Brief notes on the trip, state by state, with sights, places, and photographs.
With the purpose of adding another state to our visited list and seeing a new city, we decided to swing into Minnesota between our Wisconsin travels. The National Trust for Historic Preservation conference was in Minneapolis/St. Paul in October 2007 and I had heard good things about both cities.
We didn’t have any plans except to walk around and find some coffee – the usual. We also didn’t have directions, so we ended up taking a scenic tour until we found ourselves downtown near the Nicollet Mall. Nicollet Mall is an entire city block turned into a pedestrian mall with restaurants and stores and a light rail running down the street. Cars are also allowed to drive down the street, but not park. The mall wasn’t really what we were looking, nor could we find anything that wasn’t a chain.
Thank goodness for Internet on phones and all of their applications to direct us away from the chain stores and the mall to what Minneapolis has dubbed “Eat Street.” Eat Street is filled with ethnic restaurants mostly, but surrounding it are neighborhoods there were many people walking around. The Spyhouse is a cool coffee shop there. Good coffee, good desserts, internet, comfortable chairs, funky mugs, and many people around our age hanging out made it worth the wait and the walk for the coffee.
Another reason for visiting Minneapolis was to see the famous Spoonbridge and Cherry sculpture in Minneapolis Sculpture Garden. Again, the phone helped us out here. We walked the 1.5 miles or so through Minneapolis and crossed a very large pedestrian overpass to get there. The residential architecture of Minneapolis provided entertainment on the walk and we were able to a lot of the city (or at least it felt like it!) The sculpture garden was worth the walk as well. The main attraction is the Spoonbridge and Cherry, but there were many others.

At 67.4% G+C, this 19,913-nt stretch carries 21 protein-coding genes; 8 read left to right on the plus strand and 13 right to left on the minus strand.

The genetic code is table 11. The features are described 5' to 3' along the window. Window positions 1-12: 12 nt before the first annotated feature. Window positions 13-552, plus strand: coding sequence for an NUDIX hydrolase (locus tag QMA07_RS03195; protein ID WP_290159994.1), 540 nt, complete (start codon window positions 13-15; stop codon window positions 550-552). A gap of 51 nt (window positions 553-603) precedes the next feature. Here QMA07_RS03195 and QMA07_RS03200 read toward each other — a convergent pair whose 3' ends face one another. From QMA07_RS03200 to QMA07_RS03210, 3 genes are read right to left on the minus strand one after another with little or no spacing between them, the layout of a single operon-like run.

After the garden we headed back to the car, but walked a different way. We passed through Loring Park, which had gardens, paths, a lake, and a picnic area. It is the largest community park in Minneapolis and there is a Loring Park neighborhood (historic!) as well.
And just for the heck of it, for seeing modern American culture, we felt the need to visit Mall of America just south of Minneapolis. You know, the one with the roller coaster in the middle of it. Approaching the Mall was probably the most interesting part. Hotels sit adjacent to the mall, the huge sign welcomes you, and there are so many directions to follow. While we’re glad to have seen it, just once, our impression was that it is just a giant mall. In the middle there is a Nickelodeon kiddy theme park and some larger-than-life Lego statues.
Although we spent just half a day in Minneapolis, we did walk a lot of the city (we think) and we liked it. It seemed like a safe, fun place to be with lots of events and people our age. It would probably be a nice place to visit again.
And now Minnesota is on our list of visited states.